The memo states that as DHS works to expand detention capabilities, detention resources should be prioritized based on potential danger and risk of flight. The guidance “does not prohibit the return of an alien who is arriving on land to the foreign territory contiguous to the United States from which the alien is arriving pending a removal proceeding.”
The memo also calls for enlisting state and local law enforcement agencies and personnel to assist in the enforcement of federal immigration law. Among other things, the memo also calls for identification and allocation of funding sources to build a wall along the southern border.
Memo implementing “public safety” executive order. A second memorandum also issued on February 20, 2017, from Mr. Kelly to U.S. Customs and Border Protection (CBP), ICE, and U.S. Citizenship and Immigration Services, among others, implements the “Enhancing Public Safety in the Interior of the United States” executive order signed by President Trump on January 25, 2017.
The memo states that with the exception of the June 15, 2012, memorandum entitled “Exercising Prosecutorial Discretion with Respect to Individuals Who Came to the United States as Children,” and the November 20, 2014, memorandum entitled “Exercising Prosecutorial Discretion with Respect to Individuals Who Came to the United States as Children and with Respect to Certain Individuals Who Are the Parents of U.S. Citizens or Permanent Residents,’’ all existing conflicting directives, memoranda, or field guidance regarding the enforcement of U.S. immigration laws and priorities for removal are immediately rescinded, including the November 20, 2014, memoranda entitled “Policies for the Apprehension, Detention and Removal of Undocumented Immigrants” and “Secure Communities.”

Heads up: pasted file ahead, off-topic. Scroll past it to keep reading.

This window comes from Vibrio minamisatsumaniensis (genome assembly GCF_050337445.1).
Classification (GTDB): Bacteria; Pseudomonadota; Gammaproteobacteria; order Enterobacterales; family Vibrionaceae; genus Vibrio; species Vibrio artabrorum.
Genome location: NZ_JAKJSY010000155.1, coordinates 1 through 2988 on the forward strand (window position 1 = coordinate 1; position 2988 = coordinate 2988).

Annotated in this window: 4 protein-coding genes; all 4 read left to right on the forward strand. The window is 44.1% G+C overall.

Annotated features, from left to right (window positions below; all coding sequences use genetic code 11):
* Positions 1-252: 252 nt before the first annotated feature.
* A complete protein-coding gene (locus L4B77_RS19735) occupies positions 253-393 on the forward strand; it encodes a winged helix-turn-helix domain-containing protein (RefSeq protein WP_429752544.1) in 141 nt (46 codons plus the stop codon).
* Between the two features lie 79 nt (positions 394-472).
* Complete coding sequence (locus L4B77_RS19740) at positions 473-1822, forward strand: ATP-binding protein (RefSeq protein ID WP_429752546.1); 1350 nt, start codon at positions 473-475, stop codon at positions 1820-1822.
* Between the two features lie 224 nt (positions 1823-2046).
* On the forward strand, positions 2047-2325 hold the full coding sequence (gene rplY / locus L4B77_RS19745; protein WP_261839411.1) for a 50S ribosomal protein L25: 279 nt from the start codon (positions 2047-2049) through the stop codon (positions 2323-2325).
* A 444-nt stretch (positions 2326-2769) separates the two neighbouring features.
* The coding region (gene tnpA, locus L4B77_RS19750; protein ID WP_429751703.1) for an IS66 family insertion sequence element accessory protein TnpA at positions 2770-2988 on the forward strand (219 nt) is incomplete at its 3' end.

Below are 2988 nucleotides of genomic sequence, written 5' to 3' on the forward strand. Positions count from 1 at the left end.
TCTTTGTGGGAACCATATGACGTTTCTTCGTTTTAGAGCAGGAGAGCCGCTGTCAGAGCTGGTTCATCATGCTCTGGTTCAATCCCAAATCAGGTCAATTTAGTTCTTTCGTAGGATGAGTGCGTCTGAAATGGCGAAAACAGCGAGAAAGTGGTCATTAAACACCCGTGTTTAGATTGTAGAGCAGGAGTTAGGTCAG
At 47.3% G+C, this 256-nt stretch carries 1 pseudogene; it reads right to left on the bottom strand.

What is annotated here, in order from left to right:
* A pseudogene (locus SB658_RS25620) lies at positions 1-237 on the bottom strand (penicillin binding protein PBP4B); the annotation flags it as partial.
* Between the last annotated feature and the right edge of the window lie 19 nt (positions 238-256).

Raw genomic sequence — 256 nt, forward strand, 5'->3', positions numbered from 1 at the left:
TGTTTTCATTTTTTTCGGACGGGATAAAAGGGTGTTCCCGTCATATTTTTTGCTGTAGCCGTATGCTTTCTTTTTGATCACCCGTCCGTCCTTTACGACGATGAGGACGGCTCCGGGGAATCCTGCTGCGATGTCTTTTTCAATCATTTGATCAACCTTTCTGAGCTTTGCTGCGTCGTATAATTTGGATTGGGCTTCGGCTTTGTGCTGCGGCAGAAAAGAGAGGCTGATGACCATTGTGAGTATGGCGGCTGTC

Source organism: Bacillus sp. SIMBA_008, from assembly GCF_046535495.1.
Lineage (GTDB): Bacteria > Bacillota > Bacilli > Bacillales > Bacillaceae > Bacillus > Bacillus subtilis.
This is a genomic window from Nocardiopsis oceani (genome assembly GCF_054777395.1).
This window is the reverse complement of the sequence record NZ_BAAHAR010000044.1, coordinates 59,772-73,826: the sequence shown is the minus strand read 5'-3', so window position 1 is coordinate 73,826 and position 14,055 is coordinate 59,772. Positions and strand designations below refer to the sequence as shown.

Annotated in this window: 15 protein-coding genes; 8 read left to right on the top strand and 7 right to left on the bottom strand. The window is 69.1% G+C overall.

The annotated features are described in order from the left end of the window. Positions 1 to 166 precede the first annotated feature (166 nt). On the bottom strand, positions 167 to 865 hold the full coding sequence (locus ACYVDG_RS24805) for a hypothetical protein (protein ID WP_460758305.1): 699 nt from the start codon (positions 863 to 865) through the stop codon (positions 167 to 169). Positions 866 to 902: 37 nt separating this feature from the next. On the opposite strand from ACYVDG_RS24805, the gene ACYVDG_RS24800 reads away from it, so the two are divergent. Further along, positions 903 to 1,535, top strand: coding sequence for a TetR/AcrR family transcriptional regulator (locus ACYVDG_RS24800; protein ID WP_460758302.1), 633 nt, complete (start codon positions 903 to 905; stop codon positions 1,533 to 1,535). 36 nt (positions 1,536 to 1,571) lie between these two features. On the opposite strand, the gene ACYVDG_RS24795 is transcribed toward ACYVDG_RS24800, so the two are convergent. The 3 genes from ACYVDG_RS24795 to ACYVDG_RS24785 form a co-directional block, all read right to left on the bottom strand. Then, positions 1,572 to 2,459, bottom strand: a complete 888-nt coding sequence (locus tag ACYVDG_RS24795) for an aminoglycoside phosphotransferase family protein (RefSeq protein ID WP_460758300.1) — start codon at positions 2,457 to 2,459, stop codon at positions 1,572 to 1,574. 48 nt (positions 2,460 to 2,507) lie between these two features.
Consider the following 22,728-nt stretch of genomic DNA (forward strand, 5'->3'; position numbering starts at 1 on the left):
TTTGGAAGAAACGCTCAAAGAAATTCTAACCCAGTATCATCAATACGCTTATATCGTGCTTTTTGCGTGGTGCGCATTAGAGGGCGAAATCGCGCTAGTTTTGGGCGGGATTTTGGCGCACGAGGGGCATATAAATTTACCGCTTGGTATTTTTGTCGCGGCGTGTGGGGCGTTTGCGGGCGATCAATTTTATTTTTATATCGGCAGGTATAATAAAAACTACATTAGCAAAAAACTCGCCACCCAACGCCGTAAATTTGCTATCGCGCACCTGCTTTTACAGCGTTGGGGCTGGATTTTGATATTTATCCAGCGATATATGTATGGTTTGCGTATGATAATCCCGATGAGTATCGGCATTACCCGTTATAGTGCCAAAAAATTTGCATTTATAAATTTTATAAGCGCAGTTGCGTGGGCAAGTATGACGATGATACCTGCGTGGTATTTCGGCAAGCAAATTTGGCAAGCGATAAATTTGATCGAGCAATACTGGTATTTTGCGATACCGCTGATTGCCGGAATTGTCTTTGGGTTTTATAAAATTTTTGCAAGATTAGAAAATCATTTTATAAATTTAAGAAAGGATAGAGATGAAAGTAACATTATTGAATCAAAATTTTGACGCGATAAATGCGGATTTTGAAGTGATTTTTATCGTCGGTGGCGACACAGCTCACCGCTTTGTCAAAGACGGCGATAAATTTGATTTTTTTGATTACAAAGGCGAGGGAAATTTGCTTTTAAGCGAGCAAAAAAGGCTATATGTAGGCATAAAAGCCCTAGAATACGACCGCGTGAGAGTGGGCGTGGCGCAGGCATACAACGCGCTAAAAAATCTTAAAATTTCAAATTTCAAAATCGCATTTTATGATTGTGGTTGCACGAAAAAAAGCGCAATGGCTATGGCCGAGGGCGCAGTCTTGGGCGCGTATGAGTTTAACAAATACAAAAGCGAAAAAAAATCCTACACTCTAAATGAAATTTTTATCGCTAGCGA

The memo states plainly that other than Deferred Action for Childhood Arrivals (DACA) beneficiaries, DHS “no longer will exempt classes or categories of removable aliens from potential enforcement.” Among other things, the memo states that DHS personnel should prioritize for removal “criminal aliens” and those who: (1) have been convicted of any criminal offense; (2) have been charged with any criminal offense that has not been resolved; (3) have committed acts which constitute a chargeable criminal offense; (4) have engaged in fraud or willful misrepresentation in connection with any official matter before a governmental agency; (5) have abused any program related to receipt of public benefits; (6) are subject to a final order of removal but have not complied with their legal obligation to depart the United States; or (7) in the judgment of an immigration officer, otherwise pose a risk to public safety or national security.
The memo also states that DHS “will no longer afford Privacy Act rights and protections to persons who are neither U.S. citizens nor lawful permanent residents.”
Meanwhile, in other news, there are rumors that a revised travel ban executive order will be issued shortly. Stay tuned.
Links to the executive orders and related fact sheets, the two DHS memos, press releases, and additional information are located here.